Just because this squat variation allows you to lift heavier weights doesn’t mean it will make you stronger or more athletic than the high-bar squat. Contrary to popular belief, it doesn’t use more muscles than the latter either. The difference is that it places greater emphasis on your posterior chain.
A common problem with the low-bar squat is that it can be difficult to execute. Additionally, many lifters lack the shoulder mobility needed to put the barbell in the right position, which may lead to wrist, shoulder, or elbow pain and injuries.
If your shoulders and knees are in good condition, you don’t have to worry about these aspects. However, you still need to watch your form and maintain proper posture. Whether you prefer high-bar squats or low-bar squats, there’s always the risk of injuring your spine.
High-Bar vs. Low-Bar Squat: How to Choose
Each of these squat variations serves a different purpose. The high-bar squat is ideal for athletes and Olympic weightlifters, while low-bar squatting works best for powerlifters. The former focuses on the quads, while the latter builds power and strength in the posterior chain.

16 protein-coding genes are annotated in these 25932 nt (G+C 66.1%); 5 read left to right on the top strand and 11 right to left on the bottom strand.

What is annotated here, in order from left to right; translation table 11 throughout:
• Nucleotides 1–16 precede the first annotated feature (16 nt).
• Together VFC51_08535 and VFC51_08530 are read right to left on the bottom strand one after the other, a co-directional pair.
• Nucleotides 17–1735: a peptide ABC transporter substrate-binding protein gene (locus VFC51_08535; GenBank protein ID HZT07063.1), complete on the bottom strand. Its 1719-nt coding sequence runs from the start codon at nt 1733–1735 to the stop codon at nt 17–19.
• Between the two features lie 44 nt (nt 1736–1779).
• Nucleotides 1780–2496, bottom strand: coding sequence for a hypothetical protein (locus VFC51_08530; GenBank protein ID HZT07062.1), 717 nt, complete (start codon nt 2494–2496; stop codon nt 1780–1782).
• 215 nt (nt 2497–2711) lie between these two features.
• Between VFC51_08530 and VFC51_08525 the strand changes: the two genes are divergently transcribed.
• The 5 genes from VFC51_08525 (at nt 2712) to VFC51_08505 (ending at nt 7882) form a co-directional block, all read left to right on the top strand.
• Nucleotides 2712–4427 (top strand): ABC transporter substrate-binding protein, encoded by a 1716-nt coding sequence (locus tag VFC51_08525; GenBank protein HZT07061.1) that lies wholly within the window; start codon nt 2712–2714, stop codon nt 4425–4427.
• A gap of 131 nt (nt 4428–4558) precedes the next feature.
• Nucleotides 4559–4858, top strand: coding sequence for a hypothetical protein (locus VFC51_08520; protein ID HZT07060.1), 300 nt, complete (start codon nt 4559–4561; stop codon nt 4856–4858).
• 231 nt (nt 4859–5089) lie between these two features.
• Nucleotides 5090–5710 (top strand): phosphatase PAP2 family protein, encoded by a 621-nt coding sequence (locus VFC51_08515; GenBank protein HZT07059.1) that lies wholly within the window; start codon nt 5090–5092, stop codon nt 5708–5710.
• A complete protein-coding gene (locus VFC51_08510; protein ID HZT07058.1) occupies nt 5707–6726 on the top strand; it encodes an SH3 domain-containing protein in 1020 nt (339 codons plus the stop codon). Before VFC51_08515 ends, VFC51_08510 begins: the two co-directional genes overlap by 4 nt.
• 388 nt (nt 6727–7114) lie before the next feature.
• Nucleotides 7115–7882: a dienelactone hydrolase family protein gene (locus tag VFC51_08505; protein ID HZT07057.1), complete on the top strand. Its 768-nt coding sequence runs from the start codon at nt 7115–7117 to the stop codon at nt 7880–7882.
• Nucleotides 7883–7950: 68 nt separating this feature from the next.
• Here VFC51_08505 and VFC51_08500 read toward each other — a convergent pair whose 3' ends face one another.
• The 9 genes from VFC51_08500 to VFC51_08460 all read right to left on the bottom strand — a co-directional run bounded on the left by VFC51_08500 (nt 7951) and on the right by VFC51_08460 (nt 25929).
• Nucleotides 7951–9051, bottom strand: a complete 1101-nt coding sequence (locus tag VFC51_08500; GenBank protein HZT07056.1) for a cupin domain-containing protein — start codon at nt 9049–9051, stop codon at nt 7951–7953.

There’s no winner in the high-bar vs. low-bar squat debate. If your goal is to build mass and strength, both squat variations will do the trick. The low-bar position, though, is more suitable for those planning to compete in powerlifting. If you’re a bodybuilder or weightlifter, emphasize high-bar squats in your routine.
The squat is the kind of exercises, but it’s not your only option. Check out our favorite leg workouts for other cool movements and training ideas that are proven to work!